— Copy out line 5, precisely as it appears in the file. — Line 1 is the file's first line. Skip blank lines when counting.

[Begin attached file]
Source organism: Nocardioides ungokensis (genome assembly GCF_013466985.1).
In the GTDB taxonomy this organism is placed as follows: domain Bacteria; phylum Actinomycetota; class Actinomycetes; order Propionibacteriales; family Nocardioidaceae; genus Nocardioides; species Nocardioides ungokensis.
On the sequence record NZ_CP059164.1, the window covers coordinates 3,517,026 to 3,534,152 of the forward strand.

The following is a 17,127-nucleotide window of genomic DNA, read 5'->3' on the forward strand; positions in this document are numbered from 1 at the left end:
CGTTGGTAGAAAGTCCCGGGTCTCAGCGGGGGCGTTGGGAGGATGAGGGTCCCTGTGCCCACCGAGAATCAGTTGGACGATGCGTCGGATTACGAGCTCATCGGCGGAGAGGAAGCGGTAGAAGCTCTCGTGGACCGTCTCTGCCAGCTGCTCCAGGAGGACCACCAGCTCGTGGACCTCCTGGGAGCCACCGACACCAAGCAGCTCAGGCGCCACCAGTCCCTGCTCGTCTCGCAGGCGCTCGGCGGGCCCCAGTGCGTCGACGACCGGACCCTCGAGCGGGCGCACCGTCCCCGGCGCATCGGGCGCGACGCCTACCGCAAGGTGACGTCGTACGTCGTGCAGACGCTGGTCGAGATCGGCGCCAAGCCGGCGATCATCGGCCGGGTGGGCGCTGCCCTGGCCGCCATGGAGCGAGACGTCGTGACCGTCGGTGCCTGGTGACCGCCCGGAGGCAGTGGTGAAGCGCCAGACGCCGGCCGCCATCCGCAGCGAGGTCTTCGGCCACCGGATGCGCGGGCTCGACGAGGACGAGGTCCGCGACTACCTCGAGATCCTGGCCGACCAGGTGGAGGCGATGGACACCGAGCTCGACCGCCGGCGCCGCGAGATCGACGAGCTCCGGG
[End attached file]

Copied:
CGTTGGTAGAAAGTCCCGGGTCTCAGCGGGGGCGTTGGGAGGATGAGGGTCCCTGTGCCCACCGAGAATCAGTTGGACGATGCGTCGGATTACGAGCTCATCGGCGGAGAGGAAGCGGTAGAAGCTCTCGTGGACCGTCTCTGCCAGCTGCTCCAGGAGGACCACCAGCTCGTGGACCTCCTGGGAGCCACCGACACCAAGCAGCTCAGGCGCCACCAGTCCCTGCTCGTCTCGCAGGCGCTCGGCGGGCCCCAGTGCGTCGACGACCGGACCCTCGAGCGGGCGCACCGTCCCCGGCGCATCGGGCGCGACGCCTACCGCAAGGTGACGTCGTACGTCGTGCAGACGCTGGTCGAGATCGGCGCCAAGCCGGCGATCATCGGCCGGGTGGGCGCTGCCCTGGCCGCCATGGAGCGAGACGTCGTGACCGTCGGTGCCTGGTGACCGCCCGGAGGCAGTGGTGAAGCGCCAGACGCCGGCCGCCATCCGCAGCGAGGTCTTCGGCCACCGGATGCGCGGGCTCGACGAGGACGAGGTCCGCGACTACCTCGAGATCCTGGCCGACCAGGTGGAGGCGATGGACACCGAGCTCGACCGCCGGCGCCGCGAGATCGACGAGCTCCGGG